Any hints on Portuguese pronunciation?
My first language was Spanish, but growing up in New York City, I started learning English at the age of 6. I have studied both languages formally though university level and am equally fluent in both languages. I speak English in daily life and Spanish when speaking to my mother and other relatives.
I can read a Portuguese text with little difficulty (often keeping a dictionary nearby). However I find myself using Spanish phonemes when reading Portuguese. I also get confused sometimes when the same or condescending word has a different gender in each language. I always thought Spanish had a special fondness for articles but it's nothing compared to Portuguese.
Anyway, my primary issue is pronunciation. Anyone have any ideas?
You have to listen to the pronunciation to understand it. I suggest watching TV shows and movies in Portuguese. There are also plenty of Youtube channels in Portuguese. One channel that I really like is Porta dos Fundos (https://www.youtube.com/channel/UCEWHPFNilsT0IfQfutVzsag) Most of their videos have subtitles in English and in Spanish (click on captions).
Thanks redarkblade. I just added several Brazilian movies to my Netflix list and watched one yesterday. I actually enjoy foreign films. It's a different experience focusing on the actual speech. I hadn't thought YouTube. I just subscribed to the one you suggested.
Some letters are pronounced strangely. "E" can be pronounced like "e" would be in Spanish, but sometimes it will be pronounced like "i". X is pronounced like "sh". T can sometimes be a "ch" sound, and if D is before i or e, it's pronounced like an English "j". R can sometimes be a throaty sound, like х in Russian, or other languages using the Cyrillic script.
Thanks PopTarTastic. "T" and "d" are the most difficult for me. "R" is easy because many Spanish speaking people pronounce it the same way, although it is not standard in Spanish and teachers always correct you, reminding you to roll the letter off the tip of your tongue.
Great suggestion, WalkieTalkies. I hadn't thought of music, I guess because, depending on the genre, sometimes it's hard to understand even in one's native tongue. I'll give it a try. Thank you.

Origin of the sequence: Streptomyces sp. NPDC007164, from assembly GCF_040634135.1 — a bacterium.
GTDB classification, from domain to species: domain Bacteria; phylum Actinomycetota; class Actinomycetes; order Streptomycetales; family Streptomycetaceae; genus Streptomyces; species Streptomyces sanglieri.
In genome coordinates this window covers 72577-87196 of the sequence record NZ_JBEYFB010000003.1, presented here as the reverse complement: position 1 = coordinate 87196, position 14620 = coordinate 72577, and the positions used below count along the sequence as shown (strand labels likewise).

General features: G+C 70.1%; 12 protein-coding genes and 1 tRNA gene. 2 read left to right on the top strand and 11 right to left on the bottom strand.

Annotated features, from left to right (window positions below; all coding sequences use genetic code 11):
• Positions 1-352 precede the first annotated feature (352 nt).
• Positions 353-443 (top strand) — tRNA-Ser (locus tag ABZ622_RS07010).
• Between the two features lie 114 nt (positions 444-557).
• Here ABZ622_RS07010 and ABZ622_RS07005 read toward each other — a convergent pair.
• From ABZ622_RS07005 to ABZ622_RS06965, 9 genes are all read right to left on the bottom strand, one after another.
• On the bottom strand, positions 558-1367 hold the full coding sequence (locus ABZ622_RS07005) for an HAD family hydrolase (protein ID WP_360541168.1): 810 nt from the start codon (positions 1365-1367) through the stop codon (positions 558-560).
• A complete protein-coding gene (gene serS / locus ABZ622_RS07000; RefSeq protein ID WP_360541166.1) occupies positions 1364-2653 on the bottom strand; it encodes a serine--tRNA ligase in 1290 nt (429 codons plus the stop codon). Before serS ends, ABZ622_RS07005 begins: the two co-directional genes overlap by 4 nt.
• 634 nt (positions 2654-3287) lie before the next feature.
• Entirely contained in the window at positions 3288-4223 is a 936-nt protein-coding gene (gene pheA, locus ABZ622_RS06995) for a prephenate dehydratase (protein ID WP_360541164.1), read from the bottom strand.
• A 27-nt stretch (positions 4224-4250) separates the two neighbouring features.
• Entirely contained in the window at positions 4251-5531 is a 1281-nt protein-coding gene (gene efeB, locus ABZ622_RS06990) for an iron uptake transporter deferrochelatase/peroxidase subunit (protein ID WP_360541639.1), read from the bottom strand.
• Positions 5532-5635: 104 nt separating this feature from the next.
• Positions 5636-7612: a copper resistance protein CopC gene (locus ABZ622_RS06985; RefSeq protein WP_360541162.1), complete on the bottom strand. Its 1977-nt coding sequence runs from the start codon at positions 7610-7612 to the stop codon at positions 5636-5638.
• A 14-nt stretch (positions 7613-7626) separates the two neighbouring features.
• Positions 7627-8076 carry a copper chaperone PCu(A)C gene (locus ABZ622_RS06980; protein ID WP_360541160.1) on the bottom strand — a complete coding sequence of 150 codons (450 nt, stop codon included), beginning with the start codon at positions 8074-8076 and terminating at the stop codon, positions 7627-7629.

One important thing that many people seem to miss:
Word final -Vm (where V is a vowel) is pronounced as Ṽ, as in, you don't say the m but nasalize the vowel. So you don't say sim but sĩ. Not doing this is one of the most common mistakes (along with completely ignoring nasalisation).
Also look at the accent marks, they can help a lot. Tonic syllables with a cîrcûmflêx are pronounced differently than ones with an ácúté (and the gràvè doesn't indicate anything about pronunciation).
Also, lh and nh are kinda important. nh is just ñ, and I think lh is = spanish ll but I'm not sure if that works for every accent. Ilha is pronounced (roughly) i-lya.
The r is kinda tricky. The rules for pronunciation are very similar to spanish though:
At the beginning of a word, or written as <rr> it has one pronunciation, otherwise another. The first pronunciation varies a lot across the countries, but you're probably safest going with the English h sound (carro = caho). The other is often what you'd call a "spanish r", just not trilled quite as strong, but there's variation here too. In the mato grosso region for example, I've heard people saying it like the r in English.
Coayuco, if you have trouble understanding Porta do Fundos, you could try watching novellas on the Globo website (or youtube) - every novella has characters who use slow and exaggerated pronunciation, so it could give you a good place to start.
Here are some tips I found very helpful when I first started studying:
There are 3 types of "e": open, closed, and what I will call 'weak' (not a standard term).
1) The closed e is often written as ê, and is similar to the Spanish e, except it is even more closed and tense (than the Mexican e, at least!) e.g. vez, pavê.
2) The open e is sometimes written é, and is sort of in between a closed e and an a. The mouth is more open! e.g. chapéu, pego
3) The 'weak' e is pronounced like a Spanish i. Often a unstressed e will turn into a weak e, depending on the speaker (my boyfriend is from Rio, and he says sometimes they turn into open e's there, too) e.g. pode, time
There are three types of o's, too! The closed (ô), the open (ó), and the 'weak' o.
1) The closed is very similar to the Spanish o. e.g. pôde, avô
2) The open is like the American sound "aw". E.g. avó, pode. Be careful not to accidentally say grandpa when you are talking about your grandmother!
3) The weak is like the Spanish u. e.g. gado, cabo
When a z or an s comes before a vowel (even if the vowel is at the beginning of the next word in a sentence!) you usually pronounce it like the English 'z'. For example, the s in the expression 'mais que nada' is a ssss (like a snake), but the s in the expression 'mais uma vez' is a buzzing z sound.
The best way is to talk with a Portuguese speaker, or listen to interviews and try no notice the different pronunciations. I do this every day to improve my English. Search for 'entrevistas' in youtube.